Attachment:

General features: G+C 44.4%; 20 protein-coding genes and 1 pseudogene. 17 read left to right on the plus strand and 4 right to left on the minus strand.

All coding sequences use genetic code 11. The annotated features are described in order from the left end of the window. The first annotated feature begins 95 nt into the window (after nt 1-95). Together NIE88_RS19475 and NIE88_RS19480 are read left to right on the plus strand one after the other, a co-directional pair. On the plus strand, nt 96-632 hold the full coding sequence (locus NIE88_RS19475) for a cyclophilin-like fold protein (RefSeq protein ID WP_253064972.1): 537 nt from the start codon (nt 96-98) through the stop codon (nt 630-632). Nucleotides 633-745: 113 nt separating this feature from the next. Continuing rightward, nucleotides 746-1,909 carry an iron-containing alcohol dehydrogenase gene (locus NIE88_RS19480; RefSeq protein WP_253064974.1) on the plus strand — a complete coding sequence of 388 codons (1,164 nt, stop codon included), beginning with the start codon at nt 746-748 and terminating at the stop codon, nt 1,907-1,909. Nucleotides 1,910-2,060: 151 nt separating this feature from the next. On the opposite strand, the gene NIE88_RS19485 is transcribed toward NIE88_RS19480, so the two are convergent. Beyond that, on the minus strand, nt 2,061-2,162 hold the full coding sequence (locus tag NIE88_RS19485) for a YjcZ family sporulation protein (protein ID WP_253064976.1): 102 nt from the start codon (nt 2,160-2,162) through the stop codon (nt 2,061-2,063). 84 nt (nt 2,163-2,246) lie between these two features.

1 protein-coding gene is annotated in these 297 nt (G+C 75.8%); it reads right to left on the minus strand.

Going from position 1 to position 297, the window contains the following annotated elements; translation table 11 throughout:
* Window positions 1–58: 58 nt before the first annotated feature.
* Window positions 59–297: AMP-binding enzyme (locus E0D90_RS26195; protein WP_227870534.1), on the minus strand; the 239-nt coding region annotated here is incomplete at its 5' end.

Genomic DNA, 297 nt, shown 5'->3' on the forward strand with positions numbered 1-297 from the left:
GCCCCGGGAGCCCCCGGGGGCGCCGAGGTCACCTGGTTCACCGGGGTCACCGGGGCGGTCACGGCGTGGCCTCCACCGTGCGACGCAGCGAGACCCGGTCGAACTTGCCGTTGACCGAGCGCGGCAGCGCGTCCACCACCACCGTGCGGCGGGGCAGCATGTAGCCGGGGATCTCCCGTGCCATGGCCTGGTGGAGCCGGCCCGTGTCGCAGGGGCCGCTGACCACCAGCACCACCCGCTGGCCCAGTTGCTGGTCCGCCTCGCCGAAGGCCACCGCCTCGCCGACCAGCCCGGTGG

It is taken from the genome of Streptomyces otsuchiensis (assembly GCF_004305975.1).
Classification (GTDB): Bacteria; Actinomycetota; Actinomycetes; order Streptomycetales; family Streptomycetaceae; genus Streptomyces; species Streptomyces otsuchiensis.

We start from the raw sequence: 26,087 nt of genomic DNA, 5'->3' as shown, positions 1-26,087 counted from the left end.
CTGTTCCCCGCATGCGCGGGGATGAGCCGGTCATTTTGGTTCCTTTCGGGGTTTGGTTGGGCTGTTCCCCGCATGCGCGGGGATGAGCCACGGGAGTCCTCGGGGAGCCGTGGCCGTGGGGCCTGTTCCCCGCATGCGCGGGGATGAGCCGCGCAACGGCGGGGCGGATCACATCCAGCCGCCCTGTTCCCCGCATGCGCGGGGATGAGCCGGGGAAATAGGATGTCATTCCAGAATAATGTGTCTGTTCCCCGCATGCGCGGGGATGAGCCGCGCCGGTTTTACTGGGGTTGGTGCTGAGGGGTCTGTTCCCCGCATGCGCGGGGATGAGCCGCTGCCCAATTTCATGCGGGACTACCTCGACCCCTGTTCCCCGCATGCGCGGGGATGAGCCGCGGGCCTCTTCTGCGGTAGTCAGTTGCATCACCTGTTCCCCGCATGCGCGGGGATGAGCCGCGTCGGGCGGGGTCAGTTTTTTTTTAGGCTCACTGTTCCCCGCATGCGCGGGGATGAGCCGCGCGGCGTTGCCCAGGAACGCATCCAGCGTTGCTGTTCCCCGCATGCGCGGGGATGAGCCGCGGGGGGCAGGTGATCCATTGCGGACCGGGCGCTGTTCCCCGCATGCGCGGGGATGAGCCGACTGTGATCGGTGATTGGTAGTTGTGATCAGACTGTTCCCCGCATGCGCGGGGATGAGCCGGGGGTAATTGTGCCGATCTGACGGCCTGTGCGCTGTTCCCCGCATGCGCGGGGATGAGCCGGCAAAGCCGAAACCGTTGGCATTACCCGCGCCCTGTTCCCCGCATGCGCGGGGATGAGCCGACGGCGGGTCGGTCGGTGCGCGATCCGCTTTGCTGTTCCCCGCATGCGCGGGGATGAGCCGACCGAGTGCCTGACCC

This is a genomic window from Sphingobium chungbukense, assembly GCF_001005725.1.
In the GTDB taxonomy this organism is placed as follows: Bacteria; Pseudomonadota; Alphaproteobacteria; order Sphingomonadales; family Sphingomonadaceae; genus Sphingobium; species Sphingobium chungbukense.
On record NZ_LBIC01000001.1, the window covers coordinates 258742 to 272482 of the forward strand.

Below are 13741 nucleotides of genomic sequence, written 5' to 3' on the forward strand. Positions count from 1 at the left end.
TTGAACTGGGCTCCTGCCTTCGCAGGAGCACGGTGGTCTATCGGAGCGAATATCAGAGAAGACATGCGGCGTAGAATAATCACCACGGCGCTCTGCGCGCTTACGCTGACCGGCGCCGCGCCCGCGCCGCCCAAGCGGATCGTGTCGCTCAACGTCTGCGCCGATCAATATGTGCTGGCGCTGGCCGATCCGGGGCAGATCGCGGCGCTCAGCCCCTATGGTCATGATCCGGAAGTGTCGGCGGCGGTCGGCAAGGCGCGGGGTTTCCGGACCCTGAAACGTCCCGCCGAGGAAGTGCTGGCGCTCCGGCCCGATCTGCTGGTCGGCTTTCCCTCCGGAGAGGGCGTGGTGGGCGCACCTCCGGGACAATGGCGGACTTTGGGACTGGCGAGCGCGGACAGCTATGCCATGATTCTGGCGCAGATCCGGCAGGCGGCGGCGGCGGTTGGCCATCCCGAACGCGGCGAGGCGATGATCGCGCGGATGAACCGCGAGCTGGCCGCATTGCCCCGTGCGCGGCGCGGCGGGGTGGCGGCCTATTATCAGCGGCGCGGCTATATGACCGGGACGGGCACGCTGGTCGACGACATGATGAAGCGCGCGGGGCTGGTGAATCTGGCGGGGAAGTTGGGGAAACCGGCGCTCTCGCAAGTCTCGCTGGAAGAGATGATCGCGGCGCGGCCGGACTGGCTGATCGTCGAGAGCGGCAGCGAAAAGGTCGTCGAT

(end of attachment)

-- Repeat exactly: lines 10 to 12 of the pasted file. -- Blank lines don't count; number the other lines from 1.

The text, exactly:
Classification (GTDB): Bacteria; Actinomycetota; Actinomycetes; order Streptomycetales; family Streptomycetaceae; genus Streptomyces; species Streptomyces otsuchiensis.

We start from the raw sequence: 26,087 nt of genomic DNA, 5'->3' as shown, positions 1-26,087 counted from the left end.
CTGTTCCCCGCATGCGCGGGGATGAGCCGGTCATTTTGGTTCCTTTCGGGGTTTGGTTGGGCTGTTCCCCGCATGCGCGGGGATGAGCCACGGGAGTCCTCGGGGAGCCGTGGCCGTGGGGCCTGTTCCCCGCATGCGCGGGGATGAGCCGCGCAACGGCGGGGCGGATCACATCCAGCCGCCCTGTTCCCCGCATGCGCGGGGATGAGCCGGGGAAATAGGATGTCATTCCAGAATAATGTGTCTGTTCCCCGCATGCGCGGGGATGAGCCGCGCCGGTTTTACTGGGGTTGGTGCTGAGGGGTCTGTTCCCCGCATGCGCGGGGATGAGCCGCTGCCCAATTTCATGCGGGACTACCTCGACCCCTGTTCCCCGCATGCGCGGGGATGAGCCGCGGGCCTCTTCTGCGGTAGTCAGTTGCATCACCTGTTCCCCGCATGCGCGGGGATGAGCCGCGTCGGGCGGGGTCAGTTTTTTTTTAGGCTCACTGTTCCCCGCATGCGCGGGGATGAGCCGCGCGGCGTTGCCCAGGAACGCATCCAGCGTTGCTGTTCCCCGCATGCGCGGGGATGAGCCGCGGGGGGCAGGTGATCCATTGCGGACCGGGCGCTGTTCCCCGCATGCGCGGGGATGAGCCGACTGTGATCGGTGATTGGTAGTTGTGATCAGACTGTTCCCCGCATGCGCGGGGATGAGCCGGGGGTAATTGTGCCGATCTGACGGCCTGTGCGCTGTTCCCCGCATGCGCGGGGATGAGCCGGCAAAGCCGAAACCGTTGGCATTACCCGCGCCCTGTTCCCCGCATGCGCGGGGATGAGCCGACGGCGGGTCGGTCGGTGCGCGATCCGCTTTGCTGTTCCCCGCATGCGCGGGGATGAGCCGACCGAGTGCCTGACCC